An act against femicide  Picture: ARMAND HOUGH, ANA
An act against femicide Picture: ARMAND HOUGH, ANA

WATCH: The truth about unwanted arousal during rape

By Viwe Ndongeni-Ntlebi Time of article published Sep 11, 2019

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In the midst of the outrage about gender-based violence (GBV) in South Africa, many women have come out about how their bodies reacted when they were raped. 

Experts say female bodies can have involuntary physiological responses even to unwanted sex-related stimulation.

In a Ted Talk, sex educator Emily Nagoski breaks down one of the most dangerous myths about sex and explains the science behind arousal nonconcordance.

She says there's a disconnect between physical response and the experience of pleasure and desire.

Research over the last 30 years has found that genital blood flow can increase in response to sex-related stimuli even if those sex-related stimuli are not also associated with the subjective experience of wanting and liking. 

In fact, the predictive relationship between genital response and subjective experience is between 10 and 50 percent. 

WATCH: The truth about unwanted arousal

Nagoski says: "Nonconcordance (unwanted arousal) is when there is a lack of predictive relationship between your physiological response, like salivation, and your subjective experience of pleasure and desire.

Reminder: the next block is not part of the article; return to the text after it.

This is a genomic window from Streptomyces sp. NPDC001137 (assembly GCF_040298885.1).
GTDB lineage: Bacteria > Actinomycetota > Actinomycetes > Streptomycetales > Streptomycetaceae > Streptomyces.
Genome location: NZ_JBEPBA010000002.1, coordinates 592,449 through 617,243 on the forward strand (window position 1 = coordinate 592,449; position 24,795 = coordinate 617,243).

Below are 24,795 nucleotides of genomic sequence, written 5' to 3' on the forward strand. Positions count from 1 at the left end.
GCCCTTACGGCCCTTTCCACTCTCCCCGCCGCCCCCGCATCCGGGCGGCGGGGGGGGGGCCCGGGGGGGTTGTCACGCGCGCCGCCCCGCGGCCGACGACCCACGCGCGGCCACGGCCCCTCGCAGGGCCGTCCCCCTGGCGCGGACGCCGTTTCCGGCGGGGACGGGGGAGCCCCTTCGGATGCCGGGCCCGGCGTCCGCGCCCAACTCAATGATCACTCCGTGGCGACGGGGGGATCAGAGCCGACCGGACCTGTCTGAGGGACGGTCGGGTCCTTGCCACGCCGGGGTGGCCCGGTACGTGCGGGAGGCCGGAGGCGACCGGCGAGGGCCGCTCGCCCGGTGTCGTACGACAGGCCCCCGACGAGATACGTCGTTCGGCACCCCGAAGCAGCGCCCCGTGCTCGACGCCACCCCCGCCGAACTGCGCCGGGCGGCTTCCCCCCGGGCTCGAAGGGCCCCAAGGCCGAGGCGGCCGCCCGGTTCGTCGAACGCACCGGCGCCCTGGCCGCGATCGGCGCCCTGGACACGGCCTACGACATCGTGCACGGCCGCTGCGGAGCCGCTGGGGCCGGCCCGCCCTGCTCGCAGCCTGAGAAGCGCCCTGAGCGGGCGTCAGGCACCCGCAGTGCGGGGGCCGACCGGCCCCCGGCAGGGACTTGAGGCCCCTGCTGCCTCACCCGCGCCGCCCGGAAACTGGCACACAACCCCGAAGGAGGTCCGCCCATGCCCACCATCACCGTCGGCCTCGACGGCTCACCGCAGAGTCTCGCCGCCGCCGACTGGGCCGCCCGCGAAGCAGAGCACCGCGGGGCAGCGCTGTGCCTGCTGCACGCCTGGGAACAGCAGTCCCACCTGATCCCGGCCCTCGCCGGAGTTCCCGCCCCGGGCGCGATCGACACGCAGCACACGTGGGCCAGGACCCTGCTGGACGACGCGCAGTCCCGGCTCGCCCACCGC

"Which is an enormous range. You just can't predict necessarily how a person feels about that sex-related stimulus just by looking at their genital blood flow."

"In the age of Me Too and Time's Up, people ask me 'How do I even know what my partner wants and likes'? Is all consent to be verbal and contractual now? There are times when consent is ambiguous and we need a large-scale cultural conversation about that. But can we make sure we're noticing how clear consent is if we eliminate this myth?" asks Nagoski.

Nagoski also touches on gaslighting: "You say you feel one way but your body proves something else." And then she hits the nail on the head by describing how US judges presiding over sexual assault and rape cases made mention of how female victims recorded a physical response, but "this is not a sexual response".

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